Carex folliculata L. - Long Sedge


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Carex folliculata - (image 1 of 6)



Family: Cyperaceae


Section Rostrales


Wet woods and meadows, swamps.




Newfoundland and Quebec to WI, south to FL and LA.


Perennial to 1 m or more, forming large clumps. Leaves 4-16 mm wide, yellow green; bract sheaths prolonged at the mouth; terminal spike staminate, to 2.5 cm long, peduncled; pistillate spikes 2-5, separate, erect, subglobose, 1.5-3 cm, the lower on long peduncles, upper on shorter peduncles; bracts leaf-like, to 8 mm wide, surpassing the stems; perigynia slenderly subulate, 10-15 x 2-3 mm, gradually tapering into beak, teeth erect to merely spreading; style persistent on the achene, becoming bony or cartilaginous; achene trigonous; stigmas 3.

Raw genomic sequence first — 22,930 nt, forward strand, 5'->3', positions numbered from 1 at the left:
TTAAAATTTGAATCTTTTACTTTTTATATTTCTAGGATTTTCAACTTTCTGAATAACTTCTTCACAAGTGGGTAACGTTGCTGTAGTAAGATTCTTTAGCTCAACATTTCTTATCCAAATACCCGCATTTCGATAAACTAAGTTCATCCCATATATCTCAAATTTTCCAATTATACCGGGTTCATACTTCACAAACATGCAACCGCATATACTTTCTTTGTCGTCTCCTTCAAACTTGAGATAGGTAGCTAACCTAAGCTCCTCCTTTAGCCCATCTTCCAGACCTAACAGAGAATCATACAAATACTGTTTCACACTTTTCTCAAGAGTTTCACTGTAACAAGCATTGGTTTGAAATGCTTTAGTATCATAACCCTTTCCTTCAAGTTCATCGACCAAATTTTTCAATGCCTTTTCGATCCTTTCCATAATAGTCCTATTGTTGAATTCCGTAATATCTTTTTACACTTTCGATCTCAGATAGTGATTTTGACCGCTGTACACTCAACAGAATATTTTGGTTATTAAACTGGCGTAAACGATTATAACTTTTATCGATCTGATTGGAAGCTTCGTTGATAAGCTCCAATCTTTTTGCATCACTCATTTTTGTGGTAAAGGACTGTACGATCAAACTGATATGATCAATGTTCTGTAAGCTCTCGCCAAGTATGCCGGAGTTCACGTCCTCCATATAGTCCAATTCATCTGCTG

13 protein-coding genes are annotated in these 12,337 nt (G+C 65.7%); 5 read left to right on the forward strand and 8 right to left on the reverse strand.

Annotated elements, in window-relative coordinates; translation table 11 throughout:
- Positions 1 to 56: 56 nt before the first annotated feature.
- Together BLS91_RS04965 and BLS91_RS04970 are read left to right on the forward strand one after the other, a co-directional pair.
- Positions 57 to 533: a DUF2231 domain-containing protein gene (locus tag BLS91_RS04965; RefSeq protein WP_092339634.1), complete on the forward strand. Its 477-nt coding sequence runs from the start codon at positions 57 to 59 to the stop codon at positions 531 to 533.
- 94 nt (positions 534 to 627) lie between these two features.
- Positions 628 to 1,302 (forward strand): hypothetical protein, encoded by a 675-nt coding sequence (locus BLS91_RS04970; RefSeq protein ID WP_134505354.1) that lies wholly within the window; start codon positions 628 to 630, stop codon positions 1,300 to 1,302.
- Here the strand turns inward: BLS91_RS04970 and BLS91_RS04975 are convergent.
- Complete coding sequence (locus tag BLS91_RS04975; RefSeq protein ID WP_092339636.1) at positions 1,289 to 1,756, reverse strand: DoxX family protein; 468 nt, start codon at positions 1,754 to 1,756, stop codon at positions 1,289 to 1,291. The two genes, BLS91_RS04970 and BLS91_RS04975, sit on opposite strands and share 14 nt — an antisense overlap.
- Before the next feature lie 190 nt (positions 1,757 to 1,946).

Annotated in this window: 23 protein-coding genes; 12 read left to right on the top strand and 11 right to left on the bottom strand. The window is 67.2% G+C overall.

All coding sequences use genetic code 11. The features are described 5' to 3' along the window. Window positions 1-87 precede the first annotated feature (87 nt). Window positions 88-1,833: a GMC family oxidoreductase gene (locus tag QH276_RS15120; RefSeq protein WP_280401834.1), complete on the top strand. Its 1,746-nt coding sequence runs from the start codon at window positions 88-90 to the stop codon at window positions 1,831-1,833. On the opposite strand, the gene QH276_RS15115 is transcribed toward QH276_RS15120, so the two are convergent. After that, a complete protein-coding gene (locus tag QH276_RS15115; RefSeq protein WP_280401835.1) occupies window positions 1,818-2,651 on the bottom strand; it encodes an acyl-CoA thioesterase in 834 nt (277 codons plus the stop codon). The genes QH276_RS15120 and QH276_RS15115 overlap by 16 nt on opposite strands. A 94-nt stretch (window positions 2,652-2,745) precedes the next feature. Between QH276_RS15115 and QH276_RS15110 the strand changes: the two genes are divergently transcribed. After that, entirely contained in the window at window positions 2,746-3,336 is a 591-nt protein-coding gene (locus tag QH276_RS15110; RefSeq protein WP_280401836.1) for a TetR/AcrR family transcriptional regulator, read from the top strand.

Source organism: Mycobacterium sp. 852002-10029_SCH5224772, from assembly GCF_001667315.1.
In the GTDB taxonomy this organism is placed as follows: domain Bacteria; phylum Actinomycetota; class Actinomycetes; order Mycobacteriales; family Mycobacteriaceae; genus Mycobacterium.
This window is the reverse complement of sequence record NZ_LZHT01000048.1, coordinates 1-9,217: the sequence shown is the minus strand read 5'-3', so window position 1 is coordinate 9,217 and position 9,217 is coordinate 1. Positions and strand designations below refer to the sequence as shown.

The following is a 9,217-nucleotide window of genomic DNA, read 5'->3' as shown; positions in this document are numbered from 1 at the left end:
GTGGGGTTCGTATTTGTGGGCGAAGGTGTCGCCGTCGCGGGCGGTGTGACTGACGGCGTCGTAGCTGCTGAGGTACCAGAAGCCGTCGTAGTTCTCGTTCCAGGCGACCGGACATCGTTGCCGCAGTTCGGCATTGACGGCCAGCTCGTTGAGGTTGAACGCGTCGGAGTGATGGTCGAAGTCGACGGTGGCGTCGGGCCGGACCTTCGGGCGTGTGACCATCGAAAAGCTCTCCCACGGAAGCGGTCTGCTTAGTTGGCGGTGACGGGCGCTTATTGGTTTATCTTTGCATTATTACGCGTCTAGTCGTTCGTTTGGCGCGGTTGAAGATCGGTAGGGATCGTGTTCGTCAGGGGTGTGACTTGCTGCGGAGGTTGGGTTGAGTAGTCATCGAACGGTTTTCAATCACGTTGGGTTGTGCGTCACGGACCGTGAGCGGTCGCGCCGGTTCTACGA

Fruiting June to July

Wetland indicator: OBL

In botany a follicle is a type of fruit that opens at maturity along a single seam. Perhaps to Linnaeus the perigynia looked a bit like the follicles of members of the dogbane family (milkweed, indian hemp).


Gleason, Henry A. and A. Cronquist. 1991. Manual of Vascular Plants of Northeastern United States and Adjacent Canada. Second Ed.
The New York Botanical Garden. Bronx, NY


Swink, F. and G. Wilhelm. 1994. Plants of the Chicago Region.
Indiana Academy of Science. The Morton Arboretum. Lisle, Illinois.




Michael Hough 2010